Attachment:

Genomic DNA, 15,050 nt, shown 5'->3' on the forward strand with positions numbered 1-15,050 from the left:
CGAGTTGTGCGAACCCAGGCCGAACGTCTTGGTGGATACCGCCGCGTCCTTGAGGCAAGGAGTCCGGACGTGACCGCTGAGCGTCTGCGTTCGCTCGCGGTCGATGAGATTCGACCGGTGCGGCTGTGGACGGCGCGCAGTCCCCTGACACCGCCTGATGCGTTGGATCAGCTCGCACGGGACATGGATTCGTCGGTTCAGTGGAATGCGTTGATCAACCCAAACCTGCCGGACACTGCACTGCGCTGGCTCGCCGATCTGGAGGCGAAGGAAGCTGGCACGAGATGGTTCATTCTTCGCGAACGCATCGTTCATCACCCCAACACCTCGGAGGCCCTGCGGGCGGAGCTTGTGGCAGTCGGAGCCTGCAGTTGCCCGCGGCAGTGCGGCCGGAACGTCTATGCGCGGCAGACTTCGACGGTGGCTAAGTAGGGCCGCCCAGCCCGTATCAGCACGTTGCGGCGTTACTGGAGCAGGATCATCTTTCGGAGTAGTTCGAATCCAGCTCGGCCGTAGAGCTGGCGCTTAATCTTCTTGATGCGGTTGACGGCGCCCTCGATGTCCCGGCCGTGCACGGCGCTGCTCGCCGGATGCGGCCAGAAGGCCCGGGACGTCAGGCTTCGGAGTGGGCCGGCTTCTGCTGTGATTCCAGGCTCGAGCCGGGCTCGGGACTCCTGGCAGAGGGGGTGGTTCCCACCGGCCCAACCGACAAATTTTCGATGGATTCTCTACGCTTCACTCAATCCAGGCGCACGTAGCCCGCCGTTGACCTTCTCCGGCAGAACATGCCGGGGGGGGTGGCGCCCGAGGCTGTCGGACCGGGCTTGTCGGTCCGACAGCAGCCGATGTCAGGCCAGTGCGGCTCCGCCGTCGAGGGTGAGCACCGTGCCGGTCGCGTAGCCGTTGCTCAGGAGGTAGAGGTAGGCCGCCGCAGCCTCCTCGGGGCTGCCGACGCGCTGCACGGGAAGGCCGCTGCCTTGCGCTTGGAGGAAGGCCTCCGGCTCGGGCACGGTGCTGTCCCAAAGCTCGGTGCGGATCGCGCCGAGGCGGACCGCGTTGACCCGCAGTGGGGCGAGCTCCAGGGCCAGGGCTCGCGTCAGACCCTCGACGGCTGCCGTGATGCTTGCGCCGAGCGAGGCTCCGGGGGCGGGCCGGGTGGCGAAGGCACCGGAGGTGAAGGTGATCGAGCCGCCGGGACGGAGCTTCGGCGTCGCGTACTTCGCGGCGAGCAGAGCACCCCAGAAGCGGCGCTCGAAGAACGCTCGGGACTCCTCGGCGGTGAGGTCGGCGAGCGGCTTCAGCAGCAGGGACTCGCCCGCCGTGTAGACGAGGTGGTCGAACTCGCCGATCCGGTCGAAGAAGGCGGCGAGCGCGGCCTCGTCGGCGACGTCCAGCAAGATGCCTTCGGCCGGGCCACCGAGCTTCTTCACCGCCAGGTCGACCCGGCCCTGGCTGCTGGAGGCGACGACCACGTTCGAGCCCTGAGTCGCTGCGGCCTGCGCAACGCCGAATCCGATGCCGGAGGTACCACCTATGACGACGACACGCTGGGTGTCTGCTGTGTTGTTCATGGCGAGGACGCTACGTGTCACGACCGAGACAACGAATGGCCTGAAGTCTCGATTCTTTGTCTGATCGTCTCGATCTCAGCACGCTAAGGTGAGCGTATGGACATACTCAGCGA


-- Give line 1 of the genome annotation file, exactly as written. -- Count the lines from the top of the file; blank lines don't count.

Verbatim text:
Genomic DNA, 15,050 nt, shown 5'->3' on the forward strand with positions numbered 1-15,050 from the left: